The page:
The Mueller report: what we know and don’t know

Special counsel Robert Mueller has completed a report on his findings in the Trump-Russia investigation, the Justice Department announced Friday.

So far, the report’s actual details have not leaked. But Justice Department officials have been disclosing some procedural information about what the report looks like, and when the public might get to see it.

The latest is that Attorney General Bill Barr has been reviewing the report at the Justice Department Saturday, but he will not release any findings to Congress today.

We’ll collect the newest information about what government officials are saying — and the key questions that still need answers — in this post.

What Attorney General Bill Barr said in his letter to Congress

  • Mueller has “concluded his investigation.”
  • Mueller has submitted a “confidential report explaining the prosecution or declination decisions” he has reached — that is, whom he’s decided to prosecute and whom he opted against charging.
  • The report is now in the hands of Attorney General Bill Barr.
  • There were no instances in which a “proposed action” by Mueller was blocked by his Justice Department superiors due to being “inappropriate or unwarranted” under DOJ practices.
  • Barr says he “may be in a position to advise” Congress of Mueller’s “principal conclusions as soon as this weekend.”
  • He says he’ll also “consult with” Mueller and Deputy Attorney General Rod Rosenstein “to determine what other information from the report can be released to Congress and the public.”

Other details the Justice Department has given reporters on background

  • A Justice spokesperson said a “comprehensive” document laying out “principal conclusions” that few people have seen will likely be given to Congress by Monday or earlier — and this document is expected to be made public as well, per ABC News’s Joshua Hoyos.
  • Mueller had the report delivered to the Justice Department this afternoon, and “just after 4:30 pm,” the Justice Department notified Emmet Flood, Trump’s top White House lawyer handling the Russia investigation, that the report was in, according to the New York Times’s Katie Benner.
  • Mueller is not recommending any further indictments, a Justice official told multiple reporters.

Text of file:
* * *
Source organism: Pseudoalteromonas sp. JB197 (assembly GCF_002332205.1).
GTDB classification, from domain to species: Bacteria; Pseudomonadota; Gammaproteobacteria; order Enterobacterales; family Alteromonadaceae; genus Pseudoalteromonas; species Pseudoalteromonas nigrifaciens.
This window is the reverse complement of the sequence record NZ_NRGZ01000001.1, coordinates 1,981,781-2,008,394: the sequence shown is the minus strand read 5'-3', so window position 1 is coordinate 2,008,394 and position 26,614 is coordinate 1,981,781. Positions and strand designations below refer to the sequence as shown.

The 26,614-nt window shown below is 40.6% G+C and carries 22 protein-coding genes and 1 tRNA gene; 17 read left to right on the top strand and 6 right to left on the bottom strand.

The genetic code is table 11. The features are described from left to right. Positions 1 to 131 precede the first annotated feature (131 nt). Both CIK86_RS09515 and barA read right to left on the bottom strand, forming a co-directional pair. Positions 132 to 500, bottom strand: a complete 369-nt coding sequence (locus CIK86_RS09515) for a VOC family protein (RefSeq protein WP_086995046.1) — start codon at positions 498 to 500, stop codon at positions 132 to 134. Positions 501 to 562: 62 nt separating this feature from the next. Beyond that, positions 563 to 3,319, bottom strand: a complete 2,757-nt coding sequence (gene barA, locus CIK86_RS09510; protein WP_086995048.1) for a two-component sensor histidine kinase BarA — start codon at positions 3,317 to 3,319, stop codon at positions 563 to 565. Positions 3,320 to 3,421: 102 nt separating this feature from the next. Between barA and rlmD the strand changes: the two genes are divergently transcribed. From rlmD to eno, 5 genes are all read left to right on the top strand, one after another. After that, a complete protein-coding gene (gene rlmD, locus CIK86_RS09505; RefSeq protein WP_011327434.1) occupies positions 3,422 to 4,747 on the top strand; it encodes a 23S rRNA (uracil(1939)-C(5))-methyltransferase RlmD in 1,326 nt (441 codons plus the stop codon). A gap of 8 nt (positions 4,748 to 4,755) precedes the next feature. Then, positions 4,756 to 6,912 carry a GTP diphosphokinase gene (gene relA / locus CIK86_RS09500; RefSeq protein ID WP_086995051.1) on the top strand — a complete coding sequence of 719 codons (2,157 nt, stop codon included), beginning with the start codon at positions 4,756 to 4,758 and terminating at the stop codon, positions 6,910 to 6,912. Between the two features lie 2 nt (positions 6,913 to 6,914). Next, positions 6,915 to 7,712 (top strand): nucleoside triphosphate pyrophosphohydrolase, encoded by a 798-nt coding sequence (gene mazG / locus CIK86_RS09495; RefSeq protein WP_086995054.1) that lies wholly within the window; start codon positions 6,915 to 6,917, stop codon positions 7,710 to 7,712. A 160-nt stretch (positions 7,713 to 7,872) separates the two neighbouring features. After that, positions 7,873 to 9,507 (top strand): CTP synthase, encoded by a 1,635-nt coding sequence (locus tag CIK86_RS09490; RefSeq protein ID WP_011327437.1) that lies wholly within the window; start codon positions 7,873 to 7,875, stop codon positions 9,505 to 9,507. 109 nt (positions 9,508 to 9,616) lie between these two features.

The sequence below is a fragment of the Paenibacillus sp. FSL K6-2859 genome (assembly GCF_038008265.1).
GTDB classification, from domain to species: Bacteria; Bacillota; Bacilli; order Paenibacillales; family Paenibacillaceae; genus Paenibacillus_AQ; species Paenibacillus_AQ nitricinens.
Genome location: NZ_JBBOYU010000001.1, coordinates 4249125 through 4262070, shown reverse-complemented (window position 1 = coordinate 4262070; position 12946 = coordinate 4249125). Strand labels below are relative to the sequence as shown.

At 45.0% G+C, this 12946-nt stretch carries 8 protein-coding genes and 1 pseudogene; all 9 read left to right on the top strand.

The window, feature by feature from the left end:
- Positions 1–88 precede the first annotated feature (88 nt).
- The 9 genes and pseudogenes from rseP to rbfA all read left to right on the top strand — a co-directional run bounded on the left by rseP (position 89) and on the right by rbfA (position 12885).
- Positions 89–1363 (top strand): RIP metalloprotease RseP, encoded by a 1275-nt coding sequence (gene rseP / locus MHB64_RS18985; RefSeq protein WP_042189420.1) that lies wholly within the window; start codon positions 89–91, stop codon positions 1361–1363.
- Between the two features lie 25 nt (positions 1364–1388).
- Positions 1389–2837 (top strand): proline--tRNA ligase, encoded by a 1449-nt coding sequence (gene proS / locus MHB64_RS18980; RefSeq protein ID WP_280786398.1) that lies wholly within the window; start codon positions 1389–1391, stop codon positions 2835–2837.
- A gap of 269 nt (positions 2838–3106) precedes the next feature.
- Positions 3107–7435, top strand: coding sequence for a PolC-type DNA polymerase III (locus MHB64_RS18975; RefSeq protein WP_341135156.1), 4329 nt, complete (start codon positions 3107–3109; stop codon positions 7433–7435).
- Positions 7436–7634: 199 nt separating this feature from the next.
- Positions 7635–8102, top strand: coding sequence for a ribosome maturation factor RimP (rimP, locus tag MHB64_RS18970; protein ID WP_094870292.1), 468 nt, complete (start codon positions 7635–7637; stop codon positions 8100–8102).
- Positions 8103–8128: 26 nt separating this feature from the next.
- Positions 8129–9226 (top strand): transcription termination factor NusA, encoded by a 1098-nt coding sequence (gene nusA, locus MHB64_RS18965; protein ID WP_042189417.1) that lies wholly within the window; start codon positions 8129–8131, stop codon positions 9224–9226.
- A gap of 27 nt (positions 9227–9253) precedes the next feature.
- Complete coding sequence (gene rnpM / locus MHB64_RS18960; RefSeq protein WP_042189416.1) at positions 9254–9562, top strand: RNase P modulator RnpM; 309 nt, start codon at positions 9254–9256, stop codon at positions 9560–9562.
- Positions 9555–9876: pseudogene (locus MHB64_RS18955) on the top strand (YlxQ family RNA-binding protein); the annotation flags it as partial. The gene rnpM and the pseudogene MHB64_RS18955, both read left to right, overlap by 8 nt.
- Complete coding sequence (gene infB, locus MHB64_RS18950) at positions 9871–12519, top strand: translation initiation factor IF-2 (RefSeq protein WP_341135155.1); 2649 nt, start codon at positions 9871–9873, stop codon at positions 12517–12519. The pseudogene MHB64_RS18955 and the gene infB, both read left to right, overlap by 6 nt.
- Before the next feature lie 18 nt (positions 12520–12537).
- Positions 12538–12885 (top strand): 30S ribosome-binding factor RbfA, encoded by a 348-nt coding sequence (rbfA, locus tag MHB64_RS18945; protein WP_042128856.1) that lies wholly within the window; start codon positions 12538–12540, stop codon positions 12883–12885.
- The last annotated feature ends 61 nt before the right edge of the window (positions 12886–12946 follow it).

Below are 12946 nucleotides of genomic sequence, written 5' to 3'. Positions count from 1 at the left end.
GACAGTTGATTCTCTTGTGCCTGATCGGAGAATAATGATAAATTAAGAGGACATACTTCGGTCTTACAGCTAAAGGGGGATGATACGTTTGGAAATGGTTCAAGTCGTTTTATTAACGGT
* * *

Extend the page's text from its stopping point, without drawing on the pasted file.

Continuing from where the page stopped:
• Barr and Rosenstein both were seen arriving at the Justice Department Saturday morning. The pair are reviewing the report together, a Justice official told Zoe Tillman of BuzzFeed News.)
  • Shortly after 1:20 pm Eastern on Saturday, a Justice official told multiple reporters that Mueller’s findings would not be submitted to Congress that day.

What we don’t know

  • We don’t know anything about what the report actually says about its central topics: Russian interference with the 2016 election, and obstruction of justice.
  • We don’t know how much of the report will be made public. The regulation governing Mueller’s work says the report is to be “confidential,” yet Barr has said he wants to make much of it public. Potential issues with this include grand jury secrecy laws and Justice Department policies not to release derogatory information about uncharged individuals.
  • It’s not clear whether the Mueller report will try to tell a comprehensive story and answer the public’s questions, or whether it will stick closely to the question of whether laws were broken.

Perhaps the biggest unanswered question is what the report will say about President Trump himself. Does it make clear Mueller does not believe Trump engaged in any criminal activity? Or does it lay out a prosecutorial fact pattern about the president, as a potential prelude to impeachment?


For more on the Mueller probe, follow Andrew Prokop on Twitter and check out Vox’s guide to the Trump-Russia investigation.